Speech perception is the process by which listeners hear and interpret the sounds of language. It is defined by the unique mapping of a highly variable and complex acoustic signal to a phonetic representation. A convergence of studies has implicated the human posterior superior temporal cortex for the specialized processing of speech sounds. Although localized, the basic neural mechanisms by which linguistic information is extracted are entirely unclear. We propose an innovative methodological approach using customized intracranial high-density electrode arrays to record detailed neural activity directly from the posterior temporal cortex in awake, behaving subjects undergoing clinical evaluation for epilepsy surgery. This method offers the highest possible spatial and temporal resolution, thereby overcoming many limitations of non-invasive imaging approaches. This research is positioned at a critical interface between the fields of auditory neuroscience and linguistics. Our previous results demonstrate that cortical representation of speech sounds manifest important non-linearities that correspond to perceptual boundaries over acoustic parameters (Chang et al, Nature Neuroscience 2010). Building on these findings, we propose experiments to determine: 1) the functional organization of the posterior temporal gyrus for acoustic and phonetic features, 2) the distributed, population-level encoding of emergent phonetic representation, and 3) the correlates of "robust" speech representation in the context of a multi-speaker listening environment. The results of these proposed experiments will have significant impact on the field of neurolinguistics and broader research on sensory perception and cognition.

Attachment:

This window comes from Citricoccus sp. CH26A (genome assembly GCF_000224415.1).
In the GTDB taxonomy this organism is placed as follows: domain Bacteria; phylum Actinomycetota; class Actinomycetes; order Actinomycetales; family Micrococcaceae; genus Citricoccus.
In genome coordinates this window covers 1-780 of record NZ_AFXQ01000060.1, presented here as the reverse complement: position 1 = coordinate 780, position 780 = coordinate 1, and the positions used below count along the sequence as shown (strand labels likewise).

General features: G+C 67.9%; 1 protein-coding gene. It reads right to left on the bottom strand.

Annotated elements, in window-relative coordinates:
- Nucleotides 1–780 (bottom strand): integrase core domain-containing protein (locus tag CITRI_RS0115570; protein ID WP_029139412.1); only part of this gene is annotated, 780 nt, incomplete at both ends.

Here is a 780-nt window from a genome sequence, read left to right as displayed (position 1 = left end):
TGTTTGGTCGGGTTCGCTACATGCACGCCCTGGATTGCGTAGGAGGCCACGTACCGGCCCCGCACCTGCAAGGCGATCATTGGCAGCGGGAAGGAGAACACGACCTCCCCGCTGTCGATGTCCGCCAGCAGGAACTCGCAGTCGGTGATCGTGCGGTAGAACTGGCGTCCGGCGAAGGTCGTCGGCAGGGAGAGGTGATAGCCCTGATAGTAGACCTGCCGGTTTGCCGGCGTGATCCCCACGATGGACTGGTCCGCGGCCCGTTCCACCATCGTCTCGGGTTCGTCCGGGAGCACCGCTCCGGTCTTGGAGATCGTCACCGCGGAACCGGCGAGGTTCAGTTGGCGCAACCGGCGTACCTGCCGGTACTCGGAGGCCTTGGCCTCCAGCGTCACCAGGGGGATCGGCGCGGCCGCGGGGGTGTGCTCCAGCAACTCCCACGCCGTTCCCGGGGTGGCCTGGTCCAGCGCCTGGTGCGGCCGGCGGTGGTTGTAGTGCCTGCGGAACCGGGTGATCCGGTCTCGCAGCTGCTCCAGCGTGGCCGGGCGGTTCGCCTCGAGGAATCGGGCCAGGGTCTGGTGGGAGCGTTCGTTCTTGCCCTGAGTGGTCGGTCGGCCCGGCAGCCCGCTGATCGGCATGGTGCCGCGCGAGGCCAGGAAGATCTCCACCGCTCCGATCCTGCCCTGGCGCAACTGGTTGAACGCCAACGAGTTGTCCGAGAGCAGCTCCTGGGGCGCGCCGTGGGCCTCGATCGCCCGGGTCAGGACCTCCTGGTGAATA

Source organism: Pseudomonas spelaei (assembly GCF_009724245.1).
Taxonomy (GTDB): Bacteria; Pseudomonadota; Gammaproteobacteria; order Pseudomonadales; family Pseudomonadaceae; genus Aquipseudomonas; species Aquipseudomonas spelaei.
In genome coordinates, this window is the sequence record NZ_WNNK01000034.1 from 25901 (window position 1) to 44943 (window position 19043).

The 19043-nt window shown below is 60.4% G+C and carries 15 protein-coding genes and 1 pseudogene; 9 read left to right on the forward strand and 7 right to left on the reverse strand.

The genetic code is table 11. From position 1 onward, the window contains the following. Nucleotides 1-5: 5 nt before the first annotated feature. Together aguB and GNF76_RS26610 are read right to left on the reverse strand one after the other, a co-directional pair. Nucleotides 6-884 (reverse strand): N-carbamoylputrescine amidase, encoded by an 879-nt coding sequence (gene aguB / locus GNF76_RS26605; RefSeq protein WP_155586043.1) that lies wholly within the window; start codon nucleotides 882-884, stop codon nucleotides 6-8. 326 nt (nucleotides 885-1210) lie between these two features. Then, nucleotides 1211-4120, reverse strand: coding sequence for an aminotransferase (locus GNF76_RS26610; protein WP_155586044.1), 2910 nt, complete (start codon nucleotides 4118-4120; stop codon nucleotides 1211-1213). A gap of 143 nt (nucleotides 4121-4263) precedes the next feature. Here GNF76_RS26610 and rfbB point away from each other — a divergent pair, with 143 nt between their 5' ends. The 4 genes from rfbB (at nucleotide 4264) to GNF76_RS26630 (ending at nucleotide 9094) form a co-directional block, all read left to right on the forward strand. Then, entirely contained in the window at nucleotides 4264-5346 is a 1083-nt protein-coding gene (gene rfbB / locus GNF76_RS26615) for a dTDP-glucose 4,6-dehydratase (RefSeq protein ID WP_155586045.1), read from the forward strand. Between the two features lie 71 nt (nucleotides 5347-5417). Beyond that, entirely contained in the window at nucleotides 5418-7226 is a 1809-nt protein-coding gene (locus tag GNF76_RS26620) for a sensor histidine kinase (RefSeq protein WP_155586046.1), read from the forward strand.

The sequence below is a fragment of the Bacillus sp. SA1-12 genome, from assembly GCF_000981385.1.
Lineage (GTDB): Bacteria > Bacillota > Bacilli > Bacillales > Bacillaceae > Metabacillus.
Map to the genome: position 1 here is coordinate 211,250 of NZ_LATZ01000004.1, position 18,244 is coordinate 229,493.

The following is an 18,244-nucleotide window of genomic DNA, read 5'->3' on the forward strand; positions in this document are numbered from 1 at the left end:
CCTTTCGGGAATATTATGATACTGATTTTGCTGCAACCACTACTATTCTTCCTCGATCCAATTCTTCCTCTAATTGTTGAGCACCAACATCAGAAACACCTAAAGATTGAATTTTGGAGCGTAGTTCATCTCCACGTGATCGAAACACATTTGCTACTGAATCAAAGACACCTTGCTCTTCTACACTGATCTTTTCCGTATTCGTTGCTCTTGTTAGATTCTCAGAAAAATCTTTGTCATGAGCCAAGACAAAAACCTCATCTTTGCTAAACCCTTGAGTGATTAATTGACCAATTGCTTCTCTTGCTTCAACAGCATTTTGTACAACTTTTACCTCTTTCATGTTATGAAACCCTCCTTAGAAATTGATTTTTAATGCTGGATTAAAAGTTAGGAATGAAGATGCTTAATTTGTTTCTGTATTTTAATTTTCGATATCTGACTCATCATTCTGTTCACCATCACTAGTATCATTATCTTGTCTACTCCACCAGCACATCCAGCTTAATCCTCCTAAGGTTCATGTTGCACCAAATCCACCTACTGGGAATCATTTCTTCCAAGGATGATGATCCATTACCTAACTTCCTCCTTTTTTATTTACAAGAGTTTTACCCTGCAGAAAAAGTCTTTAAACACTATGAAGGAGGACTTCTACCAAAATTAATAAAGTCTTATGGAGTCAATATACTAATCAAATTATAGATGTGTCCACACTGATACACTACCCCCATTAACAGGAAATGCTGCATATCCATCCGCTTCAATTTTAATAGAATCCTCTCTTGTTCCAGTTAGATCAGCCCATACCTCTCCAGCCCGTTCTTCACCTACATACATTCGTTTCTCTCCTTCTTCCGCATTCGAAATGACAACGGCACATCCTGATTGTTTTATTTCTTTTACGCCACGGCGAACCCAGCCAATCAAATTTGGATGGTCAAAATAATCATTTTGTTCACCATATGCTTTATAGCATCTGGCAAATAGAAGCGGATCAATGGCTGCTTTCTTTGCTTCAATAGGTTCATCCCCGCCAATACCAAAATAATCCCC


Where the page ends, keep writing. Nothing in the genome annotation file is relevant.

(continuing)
Alterations in the cortical mechanisms supporting speech perception underlie the pathogenesis of an increasing number of acquired and developmental language disabilities, including aphasia, language learning delay, autism, and dyslexia. Revealing mechanisms by which the brain encodes speech sounds bears tremendous implications for our understanding of these disorders, and more importantly, will guide strategies for their remediation.
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